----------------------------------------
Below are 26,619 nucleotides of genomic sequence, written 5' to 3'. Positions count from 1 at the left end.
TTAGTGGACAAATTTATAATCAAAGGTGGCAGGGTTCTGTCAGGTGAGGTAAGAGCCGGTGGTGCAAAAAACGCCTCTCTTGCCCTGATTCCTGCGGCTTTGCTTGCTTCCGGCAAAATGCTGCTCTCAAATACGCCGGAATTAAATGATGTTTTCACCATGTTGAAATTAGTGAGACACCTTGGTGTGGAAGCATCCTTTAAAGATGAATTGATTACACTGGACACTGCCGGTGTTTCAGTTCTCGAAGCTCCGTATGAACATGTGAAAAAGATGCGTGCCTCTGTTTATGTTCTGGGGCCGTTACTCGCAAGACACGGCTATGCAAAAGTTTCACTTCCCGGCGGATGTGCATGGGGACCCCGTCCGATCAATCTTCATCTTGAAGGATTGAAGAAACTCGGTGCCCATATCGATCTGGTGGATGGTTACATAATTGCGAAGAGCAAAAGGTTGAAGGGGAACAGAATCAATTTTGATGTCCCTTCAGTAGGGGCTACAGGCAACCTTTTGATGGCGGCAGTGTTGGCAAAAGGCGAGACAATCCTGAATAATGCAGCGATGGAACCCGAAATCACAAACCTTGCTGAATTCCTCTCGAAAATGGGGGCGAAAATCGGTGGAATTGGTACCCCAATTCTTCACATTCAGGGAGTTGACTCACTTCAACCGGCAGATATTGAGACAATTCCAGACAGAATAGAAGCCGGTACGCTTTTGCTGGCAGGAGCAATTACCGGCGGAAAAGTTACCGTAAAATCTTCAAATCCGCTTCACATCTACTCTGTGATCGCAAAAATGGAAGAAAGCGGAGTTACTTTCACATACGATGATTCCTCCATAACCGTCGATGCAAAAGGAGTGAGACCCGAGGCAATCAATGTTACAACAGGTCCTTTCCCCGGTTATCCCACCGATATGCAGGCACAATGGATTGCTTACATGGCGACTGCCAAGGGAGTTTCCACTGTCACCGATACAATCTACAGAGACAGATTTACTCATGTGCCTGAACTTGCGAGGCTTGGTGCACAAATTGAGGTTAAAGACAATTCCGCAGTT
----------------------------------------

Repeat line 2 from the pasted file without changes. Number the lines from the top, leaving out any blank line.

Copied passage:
TTAGTGGACAAATTTATAATCAAAGGTGGCAGGGTTCTGTCAGGTGAGGTAAGAGCCGGTGGTGCAAAAAACGCCTCTCTTGCCCTGATTCCTGCGGCTTTGCTTGCTTCCGGCAAAATGCTGCTCTCAAATACGCCGGAATTAAATGATGTTTTCACCATGTTGAAATTAGTGAGACACCTTGGTGTGGAAGCATCCTTTAAAGATGAATTGATTACACTGGACACTGCCGGTGTTTCAGTTCTCGAAGCTCCGTATGAACATGTGAAAAAGATGCGTGCCTCTGTTTATGTTCTGGGGCCGTTACTCGCAAGACACGGCTATGCAAAAGTTTCACTTCCCGGCGGATGTGCATGGGGACCCCGTCCGATCAATCTTCATCTTGAAGGATTGAAGAAACTCGGTGCCCATATCGATCTGGTGGATGGTTACATAATTGCGAAGAGCAAAAGGTTGAAGGGGAACAGAATCAATTTTGATGTCCCTTCAGTAGGGGCTACAGGCAACCTTTTGATGGCGGCAGTGTTGGCAAAAGGCGAGACAATCCTGAATAATGCAGCGATGGAACCCGAAATCACAAACCTTGCTGAATTCCTCTCGAAAATGGGGGCGAAAATCGGTGGAATTGGTACCCCAATTCTTCACATTCAGGGAGTTGACTCACTTCAACCGGCAGATATTGAGACAATTCCAGACAGAATAGAAGCCGGTACGCTTTTGCTGGCAGGAGCAATTACCGGCGGAAAAGTTACCGTAAAATCTTCAAATCCGCTTCACATCTACTCTGTGATCGCAAAAATGGAAGAAAGCGGAGTTACTTTCACATACGATGATTCCTCCATAACCGTCGATGCAAAAGGAGTGAGACCCGAGGCAATCAATGTTACAACAGGTCCTTTCCCCGGTTATCCCACCGATATGCAGGCACAATGGATTGCTTACATGGCGACTGCCAAGGGAGTTTCCACTGTCACCGATACAATCTACAGAGACAGATTTACTCATGTGCCTGAACTTGCGAGGCTTGGTGCACAAATTGAGGTTAAAGACAATTCCGCAGTT